Pros: Invaluable basic lessons on short game and the differences between golf's swings
Cons: A little light for the advanced player
Dave Pelz has been heralded as "The Master of the Short Game," and this book is probably his most famous treatise on the subject. I just started seriously playing and studying golf in late 2010 and picked this book up shortly after that. I did much research to figure out what my first golf book would be, and I'm glad it was this one for many reasons.
First, let me say that it confirmed my suspicions that the short game is the best place to start a serious practice regimen if you want to become an above average golfer. Most people know by now that GIRs are more important to scoring than short game wizardry, but if you are a true hacker looking to get better soon, the short game, IMHO, will shave off strokes the fastest. Moreover, being a proficient full swinger will likely take you years, whether you are the Roy Hobbs of golf or just an average schmo. One year of dedicated short game practice will pay off in spades for your golf life if you just do some PM after that. It has for me.
Think about it - anyone with average coordination and a five minute lesson can become a serviceable putter after two hours of practice. You won't be Ben Crenshaw quite yet - that takes years of practice too - but you can avoid looking like a total fool out there at least. Even the worst hackers I've played with who have a fair amount of athletic ability can usually get the ball to 100 yards from the pin on a par 4 in three or four shots. To be guy who hits 50% or more GIRs per round, though, it's gonna take quite a while. The short game can be the chance to really make up ground if you get good enough.
The first 3 chapters of this book talk about Pelz's backround as a NASA employee and college golfer, about his early days as a golf instrucotr, and how he had an epiphany about why he wanted to stay focused on the short game. It's pretty interesting if you dont want a quick how-to book.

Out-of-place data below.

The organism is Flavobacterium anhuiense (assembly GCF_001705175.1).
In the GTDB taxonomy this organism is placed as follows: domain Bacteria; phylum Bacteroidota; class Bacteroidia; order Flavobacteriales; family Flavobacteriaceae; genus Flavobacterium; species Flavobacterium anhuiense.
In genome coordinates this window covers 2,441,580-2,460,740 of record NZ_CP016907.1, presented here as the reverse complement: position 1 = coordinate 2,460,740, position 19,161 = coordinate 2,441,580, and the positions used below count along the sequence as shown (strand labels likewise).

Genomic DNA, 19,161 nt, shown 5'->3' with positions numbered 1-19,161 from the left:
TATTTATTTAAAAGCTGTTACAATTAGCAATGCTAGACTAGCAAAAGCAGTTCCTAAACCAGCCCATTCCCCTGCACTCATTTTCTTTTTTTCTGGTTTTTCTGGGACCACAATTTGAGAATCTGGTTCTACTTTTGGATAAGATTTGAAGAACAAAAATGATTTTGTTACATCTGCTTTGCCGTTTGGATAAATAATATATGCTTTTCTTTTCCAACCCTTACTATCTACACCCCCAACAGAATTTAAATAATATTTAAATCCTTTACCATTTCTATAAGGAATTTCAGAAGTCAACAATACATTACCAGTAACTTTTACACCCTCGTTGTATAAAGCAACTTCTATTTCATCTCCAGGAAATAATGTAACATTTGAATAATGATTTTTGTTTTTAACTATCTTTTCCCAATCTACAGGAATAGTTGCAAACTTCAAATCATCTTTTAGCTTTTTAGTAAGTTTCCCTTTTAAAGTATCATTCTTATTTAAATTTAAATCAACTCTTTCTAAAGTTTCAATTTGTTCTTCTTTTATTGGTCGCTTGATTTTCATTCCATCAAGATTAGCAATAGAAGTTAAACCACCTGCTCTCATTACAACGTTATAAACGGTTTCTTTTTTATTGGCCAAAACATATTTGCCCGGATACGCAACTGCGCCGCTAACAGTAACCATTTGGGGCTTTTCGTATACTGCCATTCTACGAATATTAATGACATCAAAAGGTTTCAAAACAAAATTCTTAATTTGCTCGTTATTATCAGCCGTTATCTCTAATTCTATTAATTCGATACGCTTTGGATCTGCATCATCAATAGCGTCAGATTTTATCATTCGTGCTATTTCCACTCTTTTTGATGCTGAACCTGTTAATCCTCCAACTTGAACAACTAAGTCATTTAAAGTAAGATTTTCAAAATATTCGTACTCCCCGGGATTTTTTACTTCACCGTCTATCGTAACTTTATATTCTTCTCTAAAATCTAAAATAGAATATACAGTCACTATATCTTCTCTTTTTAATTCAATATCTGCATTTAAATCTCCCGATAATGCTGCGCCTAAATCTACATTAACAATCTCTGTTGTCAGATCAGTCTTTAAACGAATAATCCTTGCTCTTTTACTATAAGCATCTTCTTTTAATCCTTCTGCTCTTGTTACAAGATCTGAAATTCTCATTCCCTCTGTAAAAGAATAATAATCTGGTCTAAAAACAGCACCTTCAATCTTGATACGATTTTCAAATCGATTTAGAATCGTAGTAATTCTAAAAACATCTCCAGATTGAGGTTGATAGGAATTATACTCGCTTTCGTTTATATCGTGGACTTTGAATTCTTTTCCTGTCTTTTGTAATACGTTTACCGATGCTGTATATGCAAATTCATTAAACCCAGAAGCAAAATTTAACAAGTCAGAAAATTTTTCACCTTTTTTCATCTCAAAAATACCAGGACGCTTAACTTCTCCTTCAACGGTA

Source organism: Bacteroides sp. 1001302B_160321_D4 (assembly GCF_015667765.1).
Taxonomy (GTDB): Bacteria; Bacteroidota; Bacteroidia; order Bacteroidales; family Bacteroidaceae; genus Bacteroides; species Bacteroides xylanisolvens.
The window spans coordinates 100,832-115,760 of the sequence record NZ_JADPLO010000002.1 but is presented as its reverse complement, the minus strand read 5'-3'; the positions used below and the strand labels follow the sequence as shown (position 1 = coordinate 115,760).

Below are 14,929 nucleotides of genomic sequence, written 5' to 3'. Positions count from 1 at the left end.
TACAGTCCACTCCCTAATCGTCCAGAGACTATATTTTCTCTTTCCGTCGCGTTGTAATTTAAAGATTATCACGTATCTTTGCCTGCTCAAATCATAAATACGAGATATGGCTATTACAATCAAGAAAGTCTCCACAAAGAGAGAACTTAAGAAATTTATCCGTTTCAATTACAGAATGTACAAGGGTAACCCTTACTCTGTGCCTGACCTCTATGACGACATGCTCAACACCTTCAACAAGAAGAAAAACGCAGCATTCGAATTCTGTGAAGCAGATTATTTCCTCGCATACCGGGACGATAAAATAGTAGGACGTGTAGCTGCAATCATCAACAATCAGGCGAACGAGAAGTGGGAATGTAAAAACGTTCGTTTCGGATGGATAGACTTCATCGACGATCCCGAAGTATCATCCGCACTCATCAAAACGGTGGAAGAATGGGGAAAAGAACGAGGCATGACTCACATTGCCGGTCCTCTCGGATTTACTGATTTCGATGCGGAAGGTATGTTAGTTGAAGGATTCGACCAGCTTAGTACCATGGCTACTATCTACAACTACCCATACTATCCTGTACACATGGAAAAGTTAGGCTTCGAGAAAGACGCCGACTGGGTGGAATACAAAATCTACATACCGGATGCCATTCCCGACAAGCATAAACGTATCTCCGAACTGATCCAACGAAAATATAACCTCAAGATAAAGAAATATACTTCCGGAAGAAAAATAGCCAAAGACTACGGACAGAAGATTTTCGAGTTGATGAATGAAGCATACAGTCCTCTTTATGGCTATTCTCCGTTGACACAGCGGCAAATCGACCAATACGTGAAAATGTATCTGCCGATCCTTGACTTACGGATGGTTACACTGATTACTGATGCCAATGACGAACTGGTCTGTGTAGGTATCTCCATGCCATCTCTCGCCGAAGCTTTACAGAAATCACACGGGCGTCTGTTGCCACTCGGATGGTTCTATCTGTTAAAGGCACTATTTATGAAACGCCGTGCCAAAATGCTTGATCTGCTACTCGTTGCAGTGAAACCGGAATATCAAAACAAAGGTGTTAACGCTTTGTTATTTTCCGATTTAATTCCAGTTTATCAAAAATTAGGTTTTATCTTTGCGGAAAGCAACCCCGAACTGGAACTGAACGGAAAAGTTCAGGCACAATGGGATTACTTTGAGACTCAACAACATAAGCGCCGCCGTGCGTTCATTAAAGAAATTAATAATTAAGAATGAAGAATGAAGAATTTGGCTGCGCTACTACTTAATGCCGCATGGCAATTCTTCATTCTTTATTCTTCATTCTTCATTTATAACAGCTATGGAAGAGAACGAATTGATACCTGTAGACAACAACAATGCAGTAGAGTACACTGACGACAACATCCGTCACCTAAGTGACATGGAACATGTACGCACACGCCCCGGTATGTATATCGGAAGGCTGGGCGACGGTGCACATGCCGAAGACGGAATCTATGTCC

The middle 8 chapters are the meat of the book. One of the best features is Pelz's 3x4 system; for Pelz, 4 wedges belong in the bag, with 3 near-perfect swings of different distances for each. That gives one 12 shots from 100 or so yards in to reach a pin and have a chance of holing putt 1, or at worst not three putting. If all of us could go from 100 yards in two or three strokes on every hole, it would sure help the scores. Because most people only carry a PW (which is really a glorified 9 iron these days) and a sand wedge, 2 extra wedges will help most people have a better chance of dialing in their distances from under 100 yards to within a few feet. The difference between a 2 and 3 iron, for most people, isn't much, and because no one can hit them that straight anyway (don;t give me the hybrid line either - I know you can't hit your 3 and 4 hybrids much different from each other), why not eschew the 2 iron for a new wedge? Pelz calls the 3 swings 7:30, 9:00, and 10:30 - in reference to how your left arm corresponds to the hand on a clock. The 7:30 is like a pitch, while the 10:30 is the fullest swing you'll take on a short game shot.
Pelz also talks about a "dead hands finesse swing." He claims that adrenaline makes a short game swing too unreliable if it relies on the muscles of the hands and wrists for accuracy. A simple, repeatable finesse swing with a neutral grip is better than a strong grip designed for max power like a full shot.
Each Chapter from 6 on goes through full wedge, pitch, chip, bunker, and other more advanced shots. The last few chapters discuss equipment, practice routines, and "the future" of golf. After reading this book, you should have a fundamental knowledge of all short game shots and how to tackle them in a simple, repeatable way. It would do 99.5% of us well to spend a year practicing Pelz's techniques.
After reading and studying golf for a few years now, I've found that most of what Pelz has said still works for me. However, I think this book is best for beginning/intermediate golfers (I feel like I'm graduating toward the advanced level now, though I'm not there yet!). For example, he says it's an absolute no-no to ever play a short game shot in the front of your stance. The ball should always be either in the exact middle or back of your stance, especially for chip shots. I've found myriad good evidence, and experience, that shows me a ball played forward can be good for flop shots, certain bunker shots, etc.
He's also light on geometry. I've become really big recently on seeing exact angles of backswing planes, impact zone shaft agnles, wrist angles, etc. There's really none of that in this book except the customary Hoganesque golf swing plane discussion. For Pelz, it is rightly more upright for wedge shots. Advanced golfers might want a bit more on the theory, but many won;t need that level of detail.
In summary, this is an excellent first-time foray into the world of the short game and golf in general. Enjoy!